Saturday, 20 December 2014

Theatre Review: The Crucible

Earlier this week I went to see a cinema screening of Arthur Miller's The Crucible, a production on at The Old Vic earlier this year. I love going to these as I quite often find out about shows that were on ages ago that I didn't get to see, so these cinema screenings mean you don't have to miss out on things. A very chilling, gruelling piece with little comic relief, The Crucible is definitely one to steel yourself for.

Written in the 1950s, The Crucible tells the partially fictionalised story of the Salem witch trials that took place in America in the late 17th century. The play opens with a panicked Reverend Parris watching over his seriously ill daughter Betty, as it is assumed that her illness has come as a result of exposure to witchcraft. Several women throughout the play are accused of witchcraft by the rather psychotic 17-year-old Abigail Williams, including Elizabeth Proctor, the wife of Abigail's ex-lover John Proctor. This, of course, makes for a very tense atmosphere for both the characters and the audience.

My initial reaction was shock about how long it was. It runs at around three and a half hours, not including the ten minute interval, so it was quite a long time for me to sit still and pay attention! That said, I did find the majority of it really gripping. There is a really powerful, dialogue-free movement sequence at the beginning of the play, all amidst a lot of smoke which sets a suitably eerie tone for the rest of the play. Samantha Colley who plays Abigail is fantastic as she is believably manipulative and unhinged whilst accusing people of witchcraft. Natalie Gavin is also really strong as a servant to the Proctors who gets caught up in the accusations of witchcraft and is torn as to where her loyalties lie. Although she has a fairly small part, I thought Sarah Niles who plays Reverend Parris' slave Tituba was brilliant and really stood out for me.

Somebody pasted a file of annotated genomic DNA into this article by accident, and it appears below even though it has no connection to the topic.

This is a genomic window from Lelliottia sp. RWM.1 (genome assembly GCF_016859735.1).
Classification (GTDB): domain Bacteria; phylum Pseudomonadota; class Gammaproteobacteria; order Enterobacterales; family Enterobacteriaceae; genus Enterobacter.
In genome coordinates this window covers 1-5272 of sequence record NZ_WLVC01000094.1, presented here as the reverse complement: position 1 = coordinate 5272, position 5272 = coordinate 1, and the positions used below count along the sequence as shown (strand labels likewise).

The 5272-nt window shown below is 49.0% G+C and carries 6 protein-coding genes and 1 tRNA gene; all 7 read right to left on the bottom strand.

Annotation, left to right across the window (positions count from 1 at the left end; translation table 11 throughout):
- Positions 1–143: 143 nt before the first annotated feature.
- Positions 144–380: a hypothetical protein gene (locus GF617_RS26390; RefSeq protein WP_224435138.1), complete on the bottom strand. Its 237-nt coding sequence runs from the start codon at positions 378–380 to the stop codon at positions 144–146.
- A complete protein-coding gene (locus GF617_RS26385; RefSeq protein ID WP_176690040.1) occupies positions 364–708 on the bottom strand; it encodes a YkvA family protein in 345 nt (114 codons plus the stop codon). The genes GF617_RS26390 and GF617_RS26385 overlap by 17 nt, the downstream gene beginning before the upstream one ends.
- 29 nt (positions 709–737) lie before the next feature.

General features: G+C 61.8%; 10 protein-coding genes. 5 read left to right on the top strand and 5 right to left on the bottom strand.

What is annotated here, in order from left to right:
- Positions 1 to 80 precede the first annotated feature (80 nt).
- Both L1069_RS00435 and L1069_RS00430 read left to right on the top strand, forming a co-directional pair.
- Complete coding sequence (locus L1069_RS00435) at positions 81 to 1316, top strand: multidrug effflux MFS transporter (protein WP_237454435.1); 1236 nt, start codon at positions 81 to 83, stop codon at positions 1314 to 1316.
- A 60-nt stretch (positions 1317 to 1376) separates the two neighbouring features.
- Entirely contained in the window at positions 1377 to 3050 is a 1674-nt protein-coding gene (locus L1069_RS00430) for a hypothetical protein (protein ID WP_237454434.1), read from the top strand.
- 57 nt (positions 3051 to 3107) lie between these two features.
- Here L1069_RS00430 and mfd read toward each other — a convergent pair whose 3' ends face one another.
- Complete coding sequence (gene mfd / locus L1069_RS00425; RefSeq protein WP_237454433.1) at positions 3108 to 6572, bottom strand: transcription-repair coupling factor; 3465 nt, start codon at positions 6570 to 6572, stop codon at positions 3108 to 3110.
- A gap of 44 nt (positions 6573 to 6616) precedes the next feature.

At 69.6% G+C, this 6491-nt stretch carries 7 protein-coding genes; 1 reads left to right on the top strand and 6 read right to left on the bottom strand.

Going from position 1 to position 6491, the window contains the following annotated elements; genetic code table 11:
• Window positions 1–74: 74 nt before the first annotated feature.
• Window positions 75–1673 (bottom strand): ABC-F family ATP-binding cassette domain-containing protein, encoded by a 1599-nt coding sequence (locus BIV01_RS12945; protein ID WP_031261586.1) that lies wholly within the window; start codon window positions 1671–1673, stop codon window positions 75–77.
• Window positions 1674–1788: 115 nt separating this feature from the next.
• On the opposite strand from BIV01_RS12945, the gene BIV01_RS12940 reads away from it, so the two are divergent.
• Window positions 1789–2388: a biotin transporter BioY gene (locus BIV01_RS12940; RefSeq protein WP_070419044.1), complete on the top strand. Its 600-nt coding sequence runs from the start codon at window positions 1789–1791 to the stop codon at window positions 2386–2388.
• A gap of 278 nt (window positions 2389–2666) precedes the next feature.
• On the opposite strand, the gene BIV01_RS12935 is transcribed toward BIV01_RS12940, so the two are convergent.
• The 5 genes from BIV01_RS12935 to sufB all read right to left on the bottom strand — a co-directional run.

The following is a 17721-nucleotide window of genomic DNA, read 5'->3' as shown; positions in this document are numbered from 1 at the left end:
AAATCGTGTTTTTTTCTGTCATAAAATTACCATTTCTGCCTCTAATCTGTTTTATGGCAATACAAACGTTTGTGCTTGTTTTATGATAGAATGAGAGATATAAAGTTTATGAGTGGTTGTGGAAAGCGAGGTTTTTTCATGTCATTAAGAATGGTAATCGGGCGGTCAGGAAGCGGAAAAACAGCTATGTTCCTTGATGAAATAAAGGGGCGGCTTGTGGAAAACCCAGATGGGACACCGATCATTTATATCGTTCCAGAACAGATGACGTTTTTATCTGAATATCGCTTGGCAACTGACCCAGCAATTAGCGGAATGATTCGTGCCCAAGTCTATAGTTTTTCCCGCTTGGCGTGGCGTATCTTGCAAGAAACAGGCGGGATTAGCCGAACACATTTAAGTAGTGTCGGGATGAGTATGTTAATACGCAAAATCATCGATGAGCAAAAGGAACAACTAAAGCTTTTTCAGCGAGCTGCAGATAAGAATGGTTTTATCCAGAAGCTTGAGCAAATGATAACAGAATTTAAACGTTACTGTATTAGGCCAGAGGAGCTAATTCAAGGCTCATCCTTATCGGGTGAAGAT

I did find in parts of it there was a bit too much shouting and not a lot of variety in the levels of speech, if that makes sense. One of the main culprits for this is the play's selling point, Richard Armitage, who plays John Proctor. I wasn't 100% sold by his performance as it becomes a little monotonous and unconvincing. As for the filming of it, it's sometimes a bit too cinematic for me, with closeups and fading in and out. Some will disagree with me on this but when I watch cinema screenings of theatre performances, I like them to be as similar to seeing the real thing as possible, with no fancy special effects or filming.

Overall, I think it's really well-put together production that remains gripping and core-chilling throughout. Definitely worth a trip! It's on for a while longer I think in lots of different locations around the world if you fancy seeing it.

Have any of you seen it?

No comments:

Post a Comment

Literary London. All rights reserved. © Maira Gall.